A year ago, Jason Kidd unsuccessfully tried a coup to become the Nets General Manager. The bottom line of such a bold political act would have been a move up, from coach to the one making the decisions. That the move failed in such a disastrous house on fire debacle was only superseded by the knife in Kidd’s back, thrust there by the Nets who leaked Kidd’s naked ambitions to the media, embarrassing Kidd even further in a sordid soap opera that surpassed ridiculous even by Jason Kidd’s standards. But even that social media failure didn’t put a dent in Kidd’s ego. He exhaled then went east to his friends in Milwaukee.
Kidd was unbothered by the fact that the Bucks already had a coach in Larry Drew. Kidd famously retorted, “it’s business”. Sending Drew out the door and into the unemployment line was one more Jason Kidd Machiavellian narrative he has attached to his name by his own behavior. The question, does Jason Kidd have any shame was easily answered: no. No. Hell, no.
The Jason Kidd bad guy stories resurfaced right about then. Let’s reminisce. He got his college coach, Lou Campanelli fired. He was part of a Toni Braxton love mess with teammate Jim Jackson that derailed the young Mavs stars from doing anything special in Dallas while they brooded and acted like eighth graders. He pled guilty to domestic abuse for an assault upon his then wife Joumanna and in the divorce documents he is portrayed as a serial abuser. He forced Byron Scott out. He was arrested for driving while intoxicated. He spilled soda on the court to force an official timeout (he was out of his) in a game with the Lakers that his team ultimately lost. He demoted Lawrence Frank, his assistant, after paying him a league high $1 million to assist him as a rookie coach. So, the failed coup was one more embarrassing chapter that dented his character even further.
The failed coup only reintroduced the familiar Kidd bio as an out of control, entitled, ambitious former athlete who will go to any lengths to get what he wanted. This summed it up in USA Today Sports Media Group (The Big Lead).
“Jason Kidd is a power hungry egomaniac, and this experiment is destined to end poorly in Milwaukee. I feel bad for Jabari Parker, whose intial plunge into the NBA will be with this clown as coach. I feel even worse for Milwaukee coach Larry Drew who never knew this was coming. Watch your back, GM John Hammond.” (Jason McIntrye).
The clown reference is a mild pejorative compared to all of the things Jason Kidd has been called in the past. But the rest of the summary has failed to live up to its prediction. Kidd’s critics who see him as this wild and ruthless bridge burner, damn who gets hurt, may be true in their assessment of him but he has trumped them in this one very specific detail: he succeeded when almost everyone except Santa Claus assumed he would fail. In Milwaukee, Kidd didn’t suck. The Bucks thrived. Kidd’s reputation was restored in the way it always is resurrected in sports. Winning changes everything.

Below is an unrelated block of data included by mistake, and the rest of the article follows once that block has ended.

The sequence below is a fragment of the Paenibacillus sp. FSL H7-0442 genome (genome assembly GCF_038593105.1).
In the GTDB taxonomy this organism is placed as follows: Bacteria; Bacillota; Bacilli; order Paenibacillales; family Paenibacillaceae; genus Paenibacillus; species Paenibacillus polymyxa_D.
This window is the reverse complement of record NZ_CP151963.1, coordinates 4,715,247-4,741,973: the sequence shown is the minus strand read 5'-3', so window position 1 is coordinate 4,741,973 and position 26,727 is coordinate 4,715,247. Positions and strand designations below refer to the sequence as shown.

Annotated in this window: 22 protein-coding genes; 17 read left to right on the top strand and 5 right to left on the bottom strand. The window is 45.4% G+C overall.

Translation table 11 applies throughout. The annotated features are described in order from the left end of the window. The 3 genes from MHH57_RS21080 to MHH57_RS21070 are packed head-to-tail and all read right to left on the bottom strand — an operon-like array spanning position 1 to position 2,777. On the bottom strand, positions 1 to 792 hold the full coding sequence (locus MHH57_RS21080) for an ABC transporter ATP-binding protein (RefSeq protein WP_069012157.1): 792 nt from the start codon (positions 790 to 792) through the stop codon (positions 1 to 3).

Regardless of the nepotism that brought Kidd to the Bucks because of his friendship with Marc Lasry and Wes Edens, he has restored community goodwill all too willing to look the other way, as is the case with every single fan base asked to measure scandal versus wins. With the offseason acquisition of Greg Monroe, the Bucks intention is to develop their young talent so they are a continued playoff threat and can realistically compete in their division with the lucrative big boy Chicago Bulls and the LeBron James Cavs. That ownership has blindsided the taxpayers into giving a bunch of billionaires welfare to green light another arena said billionaires won’t have to pay for is further proof of how things stand in Milwaukee and how Kidd has changed the culture.
But he is who he is and in that regard the end does justify the means. Machiavelli’s famous phrase, often repeated, often imitated, always the antidote to goodness is part of Jason Kidd’s biography. Nevertheless, Jason Kidd is having the last laugh, the last word as his new team, the Milwaukee Bucks, have a brighter future than his last team, the New Jersey Nets. So Kidd won. Kidd won.
He usually does.
photo via somosnba